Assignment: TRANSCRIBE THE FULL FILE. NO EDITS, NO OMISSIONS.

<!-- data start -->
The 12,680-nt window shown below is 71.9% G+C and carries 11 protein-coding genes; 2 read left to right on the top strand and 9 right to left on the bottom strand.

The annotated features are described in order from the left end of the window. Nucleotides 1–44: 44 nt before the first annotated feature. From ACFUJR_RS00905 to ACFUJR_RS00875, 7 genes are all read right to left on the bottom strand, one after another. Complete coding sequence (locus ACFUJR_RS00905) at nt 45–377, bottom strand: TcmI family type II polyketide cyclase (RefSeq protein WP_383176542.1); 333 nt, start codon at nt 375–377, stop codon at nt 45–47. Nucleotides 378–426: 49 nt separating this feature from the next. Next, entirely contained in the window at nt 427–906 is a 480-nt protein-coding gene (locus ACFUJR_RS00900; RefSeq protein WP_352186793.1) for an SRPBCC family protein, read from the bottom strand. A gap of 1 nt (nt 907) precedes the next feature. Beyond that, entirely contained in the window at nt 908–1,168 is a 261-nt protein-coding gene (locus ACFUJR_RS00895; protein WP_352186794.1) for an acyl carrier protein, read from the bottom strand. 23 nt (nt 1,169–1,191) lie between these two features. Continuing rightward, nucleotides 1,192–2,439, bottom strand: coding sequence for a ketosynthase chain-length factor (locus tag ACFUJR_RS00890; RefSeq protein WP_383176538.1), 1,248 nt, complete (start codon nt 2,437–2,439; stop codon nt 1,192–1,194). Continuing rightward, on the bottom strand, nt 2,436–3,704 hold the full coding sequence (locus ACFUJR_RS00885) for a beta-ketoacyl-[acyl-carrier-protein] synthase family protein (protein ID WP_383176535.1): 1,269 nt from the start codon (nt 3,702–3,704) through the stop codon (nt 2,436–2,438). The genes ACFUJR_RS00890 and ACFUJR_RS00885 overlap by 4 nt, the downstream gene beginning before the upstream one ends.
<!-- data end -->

The 12,680-nt window shown below is 71.9% G+C and carries 11 protein-coding genes; 2 read left to right on the top strand and 9 right to left on the bottom strand.

The annotated features are described in order from the left end of the window. Nucleotides 1–44: 44 nt before the first annotated feature. From ACFUJR_RS00905 to ACFUJR_RS00875, 7 genes are all read right to left on the bottom strand, one after another. Complete coding sequence (locus ACFUJR_RS00905) at nt 45–377, bottom strand: TcmI family type II polyketide cyclase (RefSeq protein WP_383176542.1); 333 nt, start codon at nt 375–377, stop codon at nt 45–47. Nucleotides 378–426: 49 nt separating this feature from the next. Next, entirely contained in the window at nt 427–906 is a 480-nt protein-coding gene (locus ACFUJR_RS00900; RefSeq protein WP_352186793.1) for an SRPBCC family protein, read from the bottom strand. A gap of 1 nt (nt 907) precedes the next feature. Beyond that, entirely contained in the window at nt 908–1,168 is a 261-nt protein-coding gene (locus ACFUJR_RS00895; protein WP_352186794.1) for an acyl carrier protein, read from the bottom strand. 23 nt (nt 1,169–1,191) lie between these two features. Continuing rightward, nucleotides 1,192–2,439, bottom strand: coding sequence for a ketosynthase chain-length factor (locus tag ACFUJR_RS00890; RefSeq protein WP_383176538.1), 1,248 nt, complete (start codon nt 2,437–2,439; stop codon nt 1,192–1,194). Continuing rightward, on the bottom strand, nt 2,436–3,704 hold the full coding sequence (locus ACFUJR_RS00885) for a beta-ketoacyl-[acyl-carrier-protein] synthase family protein (protein ID WP_383176535.1): 1,269 nt from the start codon (nt 3,702–3,704) through the stop codon (nt 2,436–2,438). The genes ACFUJR_RS00890 and ACFUJR_RS00885 overlap by 4 nt, the downstream gene beginning before the upstream one ends.